Training To Be Christ-Like

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We are often at sea about how we ought to live our lives in this world. Sometimes we just need some sage advice and some support to see the right paths and to take them courageously. Our faith aids us in this, of course, but the advice is still necessary, and much appreciated.

In this passage, Paul is urging Timothy to preach and to teach with confidence, relying on the gifts he has been given by God and believing in the mission that God has bestowed upon him. They had known each other for at least some fifteen years by the time of this letter, which is written near the end of Paul’s ministry. Timothy is, we can assume, younger than Paul. He has traveled with Paul and learned much at his side, but he is on his own now. Paul is encouraging him in this section of the letter to hang in there, to trust in God and to be a holy example to the people. Paul tells him at the beginning of this section: “If you point these things out to the brothers and sisters, you will be a good minister of Christ Jesus, nourished on the truths of the faith and of the good teaching that you have followed.” (verse 6)

Paul goes on to give some practical advice to Timothy about avoiding things like “godless myths and old wive’s tales.” He advises him to train himself to be godly. This kind of training is even more necessary than physical training, for training in godliness has value in all things. This kind of training is of value both in the present and for the life to come. It is good in the present because all that you do and say will be shaped by a holy awareness of God’s law and the teachings of Jesus Christ. In other words, we must train ourselves to be Christ-like in everything, so that we can be a visible contradiction to the ways of the world. It is the ways of the world that bring about all our suffering. It is the ways of God that redeem us from our suffering.

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How do we train to be godly? The first step is prayer. We must develop the habits of prayer in all things. If we train ourselves to pray upon rising, offering our day to God and asking him to be with us throughout the day; if we go to bed with prayer, thanking God for all that was good in our day, asking forgiveness for any sins we may have committed during the day; if we develop the habit of praying in thanksgiving over our meals; if we make it a habit to pray interiorly during all of the events in our day, would that not keep our consciousness on God and the good he intends us to do? Secondly, we must make a habit of reading, studying, and reflecting on the Bible. It should be our first source for learning about the kind of behaviors that can be called godly. We can see how to be godly by meditating on the life of Christ, for all of this advice comes directly from the Holy Spirit. We should read the writings of the Church Fathers, or of renowned spiritual writers of our day. We should expose ourselves more and more to good literature, beautiful works of art and music.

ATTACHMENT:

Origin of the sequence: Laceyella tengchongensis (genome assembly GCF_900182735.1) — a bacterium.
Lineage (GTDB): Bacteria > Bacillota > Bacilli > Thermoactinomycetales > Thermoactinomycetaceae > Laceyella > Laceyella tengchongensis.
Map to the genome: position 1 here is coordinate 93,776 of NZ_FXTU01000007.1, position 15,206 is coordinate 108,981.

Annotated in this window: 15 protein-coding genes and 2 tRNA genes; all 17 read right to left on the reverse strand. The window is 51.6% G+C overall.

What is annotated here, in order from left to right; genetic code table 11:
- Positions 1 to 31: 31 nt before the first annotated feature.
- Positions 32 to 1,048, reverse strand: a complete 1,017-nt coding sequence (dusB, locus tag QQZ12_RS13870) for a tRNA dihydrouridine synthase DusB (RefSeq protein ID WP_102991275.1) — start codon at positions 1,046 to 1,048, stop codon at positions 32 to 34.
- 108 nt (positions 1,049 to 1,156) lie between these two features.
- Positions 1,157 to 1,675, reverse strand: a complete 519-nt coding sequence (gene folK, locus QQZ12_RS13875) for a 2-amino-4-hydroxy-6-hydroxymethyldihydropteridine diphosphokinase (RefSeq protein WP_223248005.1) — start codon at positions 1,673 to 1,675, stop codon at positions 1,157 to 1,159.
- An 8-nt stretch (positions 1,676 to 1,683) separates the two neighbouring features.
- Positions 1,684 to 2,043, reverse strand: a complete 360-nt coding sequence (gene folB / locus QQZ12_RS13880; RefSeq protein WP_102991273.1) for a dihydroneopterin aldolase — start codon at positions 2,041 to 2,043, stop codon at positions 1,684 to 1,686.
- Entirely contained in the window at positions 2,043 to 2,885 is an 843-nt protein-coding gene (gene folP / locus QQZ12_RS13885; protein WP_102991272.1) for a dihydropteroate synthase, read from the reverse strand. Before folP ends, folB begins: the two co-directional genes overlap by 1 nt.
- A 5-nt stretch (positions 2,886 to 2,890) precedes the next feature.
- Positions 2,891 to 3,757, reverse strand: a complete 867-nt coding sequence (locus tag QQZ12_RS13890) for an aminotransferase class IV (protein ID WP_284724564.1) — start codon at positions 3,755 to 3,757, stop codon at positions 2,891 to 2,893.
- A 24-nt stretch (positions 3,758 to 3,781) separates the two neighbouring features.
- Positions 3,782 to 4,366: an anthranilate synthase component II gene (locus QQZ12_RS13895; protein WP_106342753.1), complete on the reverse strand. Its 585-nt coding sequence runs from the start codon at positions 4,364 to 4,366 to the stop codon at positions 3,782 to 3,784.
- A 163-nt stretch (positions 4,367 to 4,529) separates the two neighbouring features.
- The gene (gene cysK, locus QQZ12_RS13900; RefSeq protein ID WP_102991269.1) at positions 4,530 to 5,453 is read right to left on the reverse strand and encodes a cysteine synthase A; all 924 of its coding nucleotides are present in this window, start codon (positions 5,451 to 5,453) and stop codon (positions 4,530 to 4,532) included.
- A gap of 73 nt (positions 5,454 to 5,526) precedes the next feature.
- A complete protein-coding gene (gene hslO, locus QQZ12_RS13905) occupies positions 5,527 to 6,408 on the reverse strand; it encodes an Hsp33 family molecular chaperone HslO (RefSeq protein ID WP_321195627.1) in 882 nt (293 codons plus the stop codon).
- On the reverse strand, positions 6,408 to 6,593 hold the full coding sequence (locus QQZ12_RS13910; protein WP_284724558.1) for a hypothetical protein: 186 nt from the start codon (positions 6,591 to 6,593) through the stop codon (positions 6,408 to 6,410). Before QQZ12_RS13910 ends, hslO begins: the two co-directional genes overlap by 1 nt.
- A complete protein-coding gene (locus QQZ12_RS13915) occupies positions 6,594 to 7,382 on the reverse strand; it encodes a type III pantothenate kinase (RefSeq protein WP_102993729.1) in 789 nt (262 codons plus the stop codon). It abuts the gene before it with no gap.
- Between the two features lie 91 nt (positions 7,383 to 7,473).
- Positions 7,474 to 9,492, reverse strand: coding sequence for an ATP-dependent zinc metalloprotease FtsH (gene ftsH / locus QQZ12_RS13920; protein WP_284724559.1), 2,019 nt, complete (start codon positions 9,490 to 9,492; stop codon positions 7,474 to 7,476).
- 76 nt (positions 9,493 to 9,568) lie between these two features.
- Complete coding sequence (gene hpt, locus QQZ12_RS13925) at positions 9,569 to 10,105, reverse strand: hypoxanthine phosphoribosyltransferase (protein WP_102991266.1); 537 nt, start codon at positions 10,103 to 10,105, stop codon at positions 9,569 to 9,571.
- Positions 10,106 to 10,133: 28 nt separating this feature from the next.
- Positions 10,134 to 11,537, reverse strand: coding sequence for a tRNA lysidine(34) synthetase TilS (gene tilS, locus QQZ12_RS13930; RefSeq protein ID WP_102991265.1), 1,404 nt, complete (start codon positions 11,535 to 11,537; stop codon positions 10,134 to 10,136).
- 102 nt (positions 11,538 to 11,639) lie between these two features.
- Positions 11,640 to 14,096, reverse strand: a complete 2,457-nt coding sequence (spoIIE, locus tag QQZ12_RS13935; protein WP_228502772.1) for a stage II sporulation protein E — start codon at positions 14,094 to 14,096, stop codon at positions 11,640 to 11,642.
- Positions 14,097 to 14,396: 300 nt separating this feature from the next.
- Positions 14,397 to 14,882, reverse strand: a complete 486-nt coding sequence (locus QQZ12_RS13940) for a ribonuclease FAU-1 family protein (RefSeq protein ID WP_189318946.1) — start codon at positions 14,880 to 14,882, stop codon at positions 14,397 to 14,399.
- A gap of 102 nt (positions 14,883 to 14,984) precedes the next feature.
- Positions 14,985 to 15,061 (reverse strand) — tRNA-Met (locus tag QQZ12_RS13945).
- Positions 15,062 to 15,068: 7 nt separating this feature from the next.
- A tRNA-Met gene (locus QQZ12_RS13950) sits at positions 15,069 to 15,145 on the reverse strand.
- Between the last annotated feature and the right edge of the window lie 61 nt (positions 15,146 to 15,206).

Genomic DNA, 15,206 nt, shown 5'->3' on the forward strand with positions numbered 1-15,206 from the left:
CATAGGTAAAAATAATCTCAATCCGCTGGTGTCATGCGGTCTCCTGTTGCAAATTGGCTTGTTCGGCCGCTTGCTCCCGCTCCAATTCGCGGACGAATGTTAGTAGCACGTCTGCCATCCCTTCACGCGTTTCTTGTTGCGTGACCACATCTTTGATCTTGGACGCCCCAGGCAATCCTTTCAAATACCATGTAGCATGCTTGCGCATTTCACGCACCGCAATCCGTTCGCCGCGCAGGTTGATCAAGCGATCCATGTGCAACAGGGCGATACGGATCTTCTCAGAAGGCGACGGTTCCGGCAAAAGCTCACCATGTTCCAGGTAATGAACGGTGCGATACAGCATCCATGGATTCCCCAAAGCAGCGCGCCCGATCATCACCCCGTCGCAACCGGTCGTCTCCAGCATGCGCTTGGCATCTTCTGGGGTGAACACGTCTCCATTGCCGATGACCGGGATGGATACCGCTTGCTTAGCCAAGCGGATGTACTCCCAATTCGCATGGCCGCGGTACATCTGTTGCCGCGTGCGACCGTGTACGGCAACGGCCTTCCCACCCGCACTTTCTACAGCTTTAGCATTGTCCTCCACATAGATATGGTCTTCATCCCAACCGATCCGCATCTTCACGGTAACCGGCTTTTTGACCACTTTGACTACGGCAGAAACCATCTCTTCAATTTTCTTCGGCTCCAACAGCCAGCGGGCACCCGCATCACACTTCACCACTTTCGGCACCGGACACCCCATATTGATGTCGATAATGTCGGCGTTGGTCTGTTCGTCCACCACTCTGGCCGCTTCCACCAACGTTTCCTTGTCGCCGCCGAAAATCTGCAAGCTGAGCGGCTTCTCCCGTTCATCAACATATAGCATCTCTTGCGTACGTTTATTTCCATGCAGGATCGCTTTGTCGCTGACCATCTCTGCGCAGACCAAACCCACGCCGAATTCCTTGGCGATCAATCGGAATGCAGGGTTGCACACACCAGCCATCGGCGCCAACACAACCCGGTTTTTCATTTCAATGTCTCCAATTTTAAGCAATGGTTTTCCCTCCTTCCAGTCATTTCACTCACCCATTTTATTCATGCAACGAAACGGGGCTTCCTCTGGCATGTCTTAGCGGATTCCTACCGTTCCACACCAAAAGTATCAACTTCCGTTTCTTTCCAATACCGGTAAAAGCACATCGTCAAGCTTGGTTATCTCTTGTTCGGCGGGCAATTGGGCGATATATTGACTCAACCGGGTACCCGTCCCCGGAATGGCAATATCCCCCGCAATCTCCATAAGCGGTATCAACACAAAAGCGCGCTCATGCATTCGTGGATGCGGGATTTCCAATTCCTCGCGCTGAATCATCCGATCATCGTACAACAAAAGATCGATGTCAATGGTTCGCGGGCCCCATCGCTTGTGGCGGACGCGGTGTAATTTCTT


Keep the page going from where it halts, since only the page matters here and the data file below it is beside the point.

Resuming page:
As spiritual athletes, we must also practice the corporal works of mercy: feeding the hungry, giving drink to the thirsty, clothing the naked, providing hospitality to the alien, the widow and the orphan, visiting the sick, ransoming the captive and burying the dead. We may not be called on to do all of these things, but God calls us to one or more of these things regularly in our lives. We must train ourselves to respond with joy, and without hesitation when these opportunities come before us. Paul’s admonition to Timothy also implies that whether young or old we need to practice the spiritual works of mercy too: Instructing the ignorant, counseling the doubtful, admonishing sinners to come back to God and the narrow path, bearing with wrongs patiently, forgiving offenses willingly, comforting the afflicted and praying for the living and the dead. Paul knows that Timothy is a good minister of Christ, he is simply encouraging him as it is never easy to be so in this world. But it we follow Paul’s counsel to Timothy here we, too, will be able to, “Set example[s] for the believers [and non-believers] in speech, in life, in love, in faith and in purity.”

Lord, help us to develop the habits of godliness. Send your spirit upon us each day to draw us to prayer and to service in your name. Give us the graces we need to be your good and faithful ministers of Christ to believers and to non-believers alike. We ask these prayers in your name, Jesus. Amen!

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Dan Doyle is a husband, father, grandfather, Vietnam veteran, and retired professor of Humanities at Seattle University. He taught 13 years at the high school level and 22 years at the university level. He spends his time now babysitting his granddaughter. He is a poet and a blogger as well. Dan holds an AA degree in English Literature, a BA in Comparative Literature, and an MA in Theology, and writes regularly for The Veterans Site blog.